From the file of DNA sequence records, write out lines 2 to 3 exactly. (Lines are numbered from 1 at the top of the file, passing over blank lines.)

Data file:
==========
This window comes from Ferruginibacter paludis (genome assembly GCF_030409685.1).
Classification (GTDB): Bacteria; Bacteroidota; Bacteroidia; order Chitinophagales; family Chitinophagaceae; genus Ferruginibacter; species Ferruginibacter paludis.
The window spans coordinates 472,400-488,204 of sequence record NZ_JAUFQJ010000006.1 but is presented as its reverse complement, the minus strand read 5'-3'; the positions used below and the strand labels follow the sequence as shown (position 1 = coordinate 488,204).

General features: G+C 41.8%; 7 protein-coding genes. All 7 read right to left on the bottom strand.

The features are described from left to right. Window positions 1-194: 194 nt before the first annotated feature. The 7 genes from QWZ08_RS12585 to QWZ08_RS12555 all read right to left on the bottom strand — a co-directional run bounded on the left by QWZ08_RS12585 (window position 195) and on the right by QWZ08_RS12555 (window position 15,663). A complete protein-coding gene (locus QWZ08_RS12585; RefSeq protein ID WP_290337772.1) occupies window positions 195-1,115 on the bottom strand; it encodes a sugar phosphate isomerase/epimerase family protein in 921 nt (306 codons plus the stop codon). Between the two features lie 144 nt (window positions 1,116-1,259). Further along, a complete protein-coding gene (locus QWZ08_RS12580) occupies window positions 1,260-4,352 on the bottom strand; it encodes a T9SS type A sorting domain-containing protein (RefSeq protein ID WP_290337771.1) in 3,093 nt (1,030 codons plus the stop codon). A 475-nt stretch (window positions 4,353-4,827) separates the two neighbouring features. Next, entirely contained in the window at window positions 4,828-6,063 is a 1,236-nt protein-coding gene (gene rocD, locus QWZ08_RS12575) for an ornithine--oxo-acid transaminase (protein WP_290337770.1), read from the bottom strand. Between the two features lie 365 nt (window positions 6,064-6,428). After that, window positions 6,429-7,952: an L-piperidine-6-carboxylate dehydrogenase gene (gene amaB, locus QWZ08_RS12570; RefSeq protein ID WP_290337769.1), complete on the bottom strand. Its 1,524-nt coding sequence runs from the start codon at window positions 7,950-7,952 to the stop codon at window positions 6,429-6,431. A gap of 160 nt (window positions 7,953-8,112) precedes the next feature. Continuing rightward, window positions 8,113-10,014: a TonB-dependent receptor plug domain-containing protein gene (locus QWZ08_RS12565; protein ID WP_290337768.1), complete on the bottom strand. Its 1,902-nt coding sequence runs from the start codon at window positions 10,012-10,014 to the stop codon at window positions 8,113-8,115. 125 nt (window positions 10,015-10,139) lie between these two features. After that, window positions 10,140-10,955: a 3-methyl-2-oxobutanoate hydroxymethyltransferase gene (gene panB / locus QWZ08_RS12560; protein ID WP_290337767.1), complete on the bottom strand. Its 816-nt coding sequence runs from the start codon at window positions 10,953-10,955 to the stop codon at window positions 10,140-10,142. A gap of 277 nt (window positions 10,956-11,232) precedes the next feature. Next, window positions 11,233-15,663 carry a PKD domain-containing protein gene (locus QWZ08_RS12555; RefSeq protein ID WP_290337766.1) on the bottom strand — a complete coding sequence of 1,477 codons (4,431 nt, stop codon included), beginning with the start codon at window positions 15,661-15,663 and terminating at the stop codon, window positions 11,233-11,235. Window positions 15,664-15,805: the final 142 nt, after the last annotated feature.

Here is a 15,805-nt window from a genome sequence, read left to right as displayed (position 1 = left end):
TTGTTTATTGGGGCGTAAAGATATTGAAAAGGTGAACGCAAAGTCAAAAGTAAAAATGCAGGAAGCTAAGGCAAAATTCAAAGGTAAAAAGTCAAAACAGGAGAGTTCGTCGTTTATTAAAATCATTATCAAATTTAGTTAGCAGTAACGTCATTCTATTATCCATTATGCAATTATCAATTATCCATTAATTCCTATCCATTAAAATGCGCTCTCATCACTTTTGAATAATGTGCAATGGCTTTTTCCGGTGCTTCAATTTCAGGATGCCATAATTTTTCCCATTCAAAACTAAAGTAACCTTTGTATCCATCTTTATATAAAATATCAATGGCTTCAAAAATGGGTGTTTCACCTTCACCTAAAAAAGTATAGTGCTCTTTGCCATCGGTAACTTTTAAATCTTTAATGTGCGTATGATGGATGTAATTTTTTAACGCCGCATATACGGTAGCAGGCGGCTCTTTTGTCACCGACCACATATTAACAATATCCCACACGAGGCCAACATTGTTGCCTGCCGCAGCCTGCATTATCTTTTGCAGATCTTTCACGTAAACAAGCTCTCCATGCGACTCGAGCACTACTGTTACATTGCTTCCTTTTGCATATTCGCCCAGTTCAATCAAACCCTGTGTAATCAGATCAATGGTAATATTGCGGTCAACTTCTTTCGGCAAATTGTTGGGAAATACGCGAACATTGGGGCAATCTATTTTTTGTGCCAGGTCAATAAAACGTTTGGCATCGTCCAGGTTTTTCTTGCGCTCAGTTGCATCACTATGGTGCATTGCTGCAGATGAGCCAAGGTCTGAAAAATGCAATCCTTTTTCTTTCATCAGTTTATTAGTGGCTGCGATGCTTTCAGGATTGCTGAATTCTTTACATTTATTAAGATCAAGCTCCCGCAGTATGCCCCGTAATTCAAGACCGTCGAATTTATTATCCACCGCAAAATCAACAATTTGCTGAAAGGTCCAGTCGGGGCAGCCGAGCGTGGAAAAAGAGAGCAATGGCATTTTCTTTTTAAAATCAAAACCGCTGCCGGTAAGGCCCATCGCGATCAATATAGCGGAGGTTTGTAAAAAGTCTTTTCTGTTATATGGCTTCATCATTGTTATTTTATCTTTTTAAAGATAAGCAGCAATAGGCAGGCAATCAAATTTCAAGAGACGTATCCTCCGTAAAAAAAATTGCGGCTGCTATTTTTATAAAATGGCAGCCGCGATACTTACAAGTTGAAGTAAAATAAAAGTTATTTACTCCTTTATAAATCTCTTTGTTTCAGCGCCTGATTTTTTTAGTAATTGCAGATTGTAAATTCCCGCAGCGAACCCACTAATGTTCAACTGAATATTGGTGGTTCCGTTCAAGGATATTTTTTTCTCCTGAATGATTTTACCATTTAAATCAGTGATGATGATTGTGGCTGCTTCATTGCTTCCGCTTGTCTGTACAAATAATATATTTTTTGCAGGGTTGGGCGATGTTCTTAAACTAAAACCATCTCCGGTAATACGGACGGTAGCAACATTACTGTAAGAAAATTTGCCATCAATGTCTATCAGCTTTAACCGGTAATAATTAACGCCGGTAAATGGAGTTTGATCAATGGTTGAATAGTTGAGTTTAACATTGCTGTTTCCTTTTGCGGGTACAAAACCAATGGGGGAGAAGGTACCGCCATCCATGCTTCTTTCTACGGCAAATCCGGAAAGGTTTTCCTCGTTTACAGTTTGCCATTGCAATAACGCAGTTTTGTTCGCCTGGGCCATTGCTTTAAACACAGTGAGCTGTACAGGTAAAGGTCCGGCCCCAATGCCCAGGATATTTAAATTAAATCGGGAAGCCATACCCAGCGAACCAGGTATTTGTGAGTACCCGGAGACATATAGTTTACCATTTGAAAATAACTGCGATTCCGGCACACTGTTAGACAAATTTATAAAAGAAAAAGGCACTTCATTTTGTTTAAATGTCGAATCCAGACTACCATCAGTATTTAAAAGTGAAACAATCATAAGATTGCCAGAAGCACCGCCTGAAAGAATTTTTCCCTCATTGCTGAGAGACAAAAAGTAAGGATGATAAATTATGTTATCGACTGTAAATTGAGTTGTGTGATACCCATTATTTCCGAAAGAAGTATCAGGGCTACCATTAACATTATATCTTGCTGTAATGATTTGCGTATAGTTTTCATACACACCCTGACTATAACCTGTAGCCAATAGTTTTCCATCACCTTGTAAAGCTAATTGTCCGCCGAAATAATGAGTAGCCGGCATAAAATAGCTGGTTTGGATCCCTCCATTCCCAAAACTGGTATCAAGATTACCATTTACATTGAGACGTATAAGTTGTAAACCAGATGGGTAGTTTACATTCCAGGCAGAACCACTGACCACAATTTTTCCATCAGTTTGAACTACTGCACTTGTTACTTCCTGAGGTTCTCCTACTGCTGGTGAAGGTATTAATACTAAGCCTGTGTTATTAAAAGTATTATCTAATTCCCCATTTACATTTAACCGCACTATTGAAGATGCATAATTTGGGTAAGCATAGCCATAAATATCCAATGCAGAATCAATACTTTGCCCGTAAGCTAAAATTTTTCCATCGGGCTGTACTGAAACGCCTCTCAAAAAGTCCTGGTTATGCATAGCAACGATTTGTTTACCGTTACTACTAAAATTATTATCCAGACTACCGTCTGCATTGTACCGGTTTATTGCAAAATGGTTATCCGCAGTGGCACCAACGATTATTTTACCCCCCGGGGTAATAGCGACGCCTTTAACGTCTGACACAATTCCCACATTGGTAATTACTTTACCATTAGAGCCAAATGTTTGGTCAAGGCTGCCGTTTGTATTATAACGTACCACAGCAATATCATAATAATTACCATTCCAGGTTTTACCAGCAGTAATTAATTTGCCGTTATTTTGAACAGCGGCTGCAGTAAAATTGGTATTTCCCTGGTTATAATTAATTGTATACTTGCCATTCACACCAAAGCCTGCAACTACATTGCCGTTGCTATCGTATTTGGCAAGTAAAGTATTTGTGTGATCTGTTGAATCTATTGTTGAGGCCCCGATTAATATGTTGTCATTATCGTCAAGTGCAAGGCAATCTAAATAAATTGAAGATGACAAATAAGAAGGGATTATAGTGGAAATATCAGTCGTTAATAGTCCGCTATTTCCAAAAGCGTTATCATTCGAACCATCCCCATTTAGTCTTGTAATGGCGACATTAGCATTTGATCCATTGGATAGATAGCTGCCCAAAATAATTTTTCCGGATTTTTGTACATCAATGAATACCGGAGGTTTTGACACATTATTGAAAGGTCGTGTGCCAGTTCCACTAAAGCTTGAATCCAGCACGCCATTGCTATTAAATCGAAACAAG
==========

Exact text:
Classification (GTDB): Bacteria; Bacteroidota; Bacteroidia; order Chitinophagales; family Chitinophagaceae; genus Ferruginibacter; species Ferruginibacter paludis.
The window spans coordinates 472,400-488,204 of sequence record NZ_JAUFQJ010000006.1 but is presented as its reverse complement, the minus strand read 5'-3'; the positions used below and the strand labels follow the sequence as shown (position 1 = coordinate 488,204).